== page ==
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D-18V

 
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freddairy



Joined: 21 Sep 2007
Posts: 66

PostPosted: Thu Mar 11, 2010 2:35 pm    Post subject: D-18V Reply with quote

Seeing that I'm not going to get a used 50s D-18 or anything else close to Clarences guitar in the cheap range I decided to buy this.
[img]
http://cgi.ebay.com/ws/eBayISAPI.dll?ViewItemVersion&item=230444323885&view=all&tid=0[/img]

It went for about 300-350 less than the going price of a D-18V and I think it's because of the poor pictures. Upon arrival at my place yesterday morning I found what appears to be a almost new 2008 D-18v. The case in the pictures on the ebay auction looks all dusty and worn, not so. This guy took the worst pictures and I think I may have benifited from that.

I did a little a/bing with the D-18GE. Here's what I found:

Playability: For me the D-18V has the edge when it comes to flatpicking. I've been working through the Clarence White book and I've had trouble doing some runs off an anchored C chord with the D-18GE neck. I've also had trouble on that guitar doing the down down up crosspicking. The closer strings on the D-18V make that so much easier. Which is odd, because I'm a big guy with large hands.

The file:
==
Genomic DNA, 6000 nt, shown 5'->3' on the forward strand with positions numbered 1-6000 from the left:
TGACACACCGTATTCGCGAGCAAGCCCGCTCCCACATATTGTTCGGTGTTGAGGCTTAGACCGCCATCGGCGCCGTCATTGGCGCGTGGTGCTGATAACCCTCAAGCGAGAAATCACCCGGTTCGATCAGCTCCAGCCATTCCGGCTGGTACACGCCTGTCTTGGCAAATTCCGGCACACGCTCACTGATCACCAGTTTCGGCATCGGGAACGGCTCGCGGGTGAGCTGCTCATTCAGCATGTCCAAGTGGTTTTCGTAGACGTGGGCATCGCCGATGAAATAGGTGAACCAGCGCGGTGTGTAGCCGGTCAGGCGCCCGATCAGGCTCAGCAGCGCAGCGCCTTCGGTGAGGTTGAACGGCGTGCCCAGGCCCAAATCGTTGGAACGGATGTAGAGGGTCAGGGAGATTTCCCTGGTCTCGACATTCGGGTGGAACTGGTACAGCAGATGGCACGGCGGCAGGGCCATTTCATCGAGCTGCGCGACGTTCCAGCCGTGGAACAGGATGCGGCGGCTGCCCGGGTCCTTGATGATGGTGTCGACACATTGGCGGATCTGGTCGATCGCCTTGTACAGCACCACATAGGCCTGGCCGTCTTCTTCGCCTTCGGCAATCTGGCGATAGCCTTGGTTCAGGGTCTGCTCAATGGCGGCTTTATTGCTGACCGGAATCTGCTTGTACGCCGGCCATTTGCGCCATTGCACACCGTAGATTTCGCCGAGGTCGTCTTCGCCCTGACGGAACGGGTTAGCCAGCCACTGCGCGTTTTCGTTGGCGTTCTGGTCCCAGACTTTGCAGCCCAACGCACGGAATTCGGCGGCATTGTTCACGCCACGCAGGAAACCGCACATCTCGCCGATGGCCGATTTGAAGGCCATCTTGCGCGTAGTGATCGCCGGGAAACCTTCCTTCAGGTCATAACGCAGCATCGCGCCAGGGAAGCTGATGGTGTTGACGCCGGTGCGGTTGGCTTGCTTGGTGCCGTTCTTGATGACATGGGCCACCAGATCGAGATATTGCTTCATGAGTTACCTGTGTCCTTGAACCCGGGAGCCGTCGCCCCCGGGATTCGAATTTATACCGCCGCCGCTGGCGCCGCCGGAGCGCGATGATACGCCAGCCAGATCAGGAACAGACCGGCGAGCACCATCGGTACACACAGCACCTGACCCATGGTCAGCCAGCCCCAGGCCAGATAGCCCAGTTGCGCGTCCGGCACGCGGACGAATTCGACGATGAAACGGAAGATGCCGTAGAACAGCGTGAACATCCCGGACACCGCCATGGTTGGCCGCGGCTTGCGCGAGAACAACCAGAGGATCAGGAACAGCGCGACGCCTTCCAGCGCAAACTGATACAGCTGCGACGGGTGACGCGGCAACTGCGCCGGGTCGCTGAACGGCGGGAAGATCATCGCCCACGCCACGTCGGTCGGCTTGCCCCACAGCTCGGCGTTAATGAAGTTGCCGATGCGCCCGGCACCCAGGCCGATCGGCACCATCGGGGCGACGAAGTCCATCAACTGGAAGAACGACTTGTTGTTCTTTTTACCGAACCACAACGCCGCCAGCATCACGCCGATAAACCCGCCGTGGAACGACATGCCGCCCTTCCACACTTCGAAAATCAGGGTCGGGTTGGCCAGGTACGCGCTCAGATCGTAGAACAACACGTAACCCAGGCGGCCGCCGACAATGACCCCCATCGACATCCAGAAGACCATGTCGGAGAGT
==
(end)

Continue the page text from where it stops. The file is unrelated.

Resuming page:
Lastly, I can finally capo way up on the 5th fret and play Dark Hollow and not have to stretch my fingers so much on the V as I did the GE.

Fingerpicking the D-18 GE is a bit easier.

Tone: My D-18GE is a 2003 and I feel it may have had a chance to open up more. The D-18V does not sound like a pre-war Martin as much as the GE. The tone is really tight and has more bassey mid tones. The GE is louder, but in a more brass, almost out of control way.

I'll try to get some better pics.
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Dogbear



Joined: 23 Jun 2007
Posts: 275
Location: Florida

PostPosted: Mon Mar 15, 2010 2:26 am    Post subject: Reply with quote

Quote:
The D-18V does not sound like a pre-war Martin as much as the GE.


D-18V has a Sitka top and Sitka braces, D-18 GE has an Adirondack top with Adirondack braces. Couldn't be more different.
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Brian



Joined: 22 Aug 2006
Posts: 1360
Location: Southern California

PostPosted: Mon Mar 15, 2010 8:03 am    Post subject: Reply with quote

Yes it could it could be a Taylor Cool
Laughing
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freddairy



Joined: 21 Sep 2007
Posts: 66

PostPosted: Mon Mar 15, 2010 12:29 pm    Post subject: Reply with quote

Dogbear wrote:
Quote:
The D-18V does not sound like a pre-war Martin as much as the GE.


D-18V has a Sitka top and Sitka braces, D-18 GE has an Adirondack top with Adirondack braces. Couldn't be more different.


True, but they both have the prewar scalloped bracing. The Golden Era has what Martin refers to as Golden Era styling which appears to just be the addition of the cloth side bracing. I think the bracing style though actually makes them pretty similar. Especially if you were to compare to any post 1940s straight braced vintage D-18.

I did a lot of A/Bing the two this weekend. The D-18V has more of the classic Martin Bluegrass tone.
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Dogbear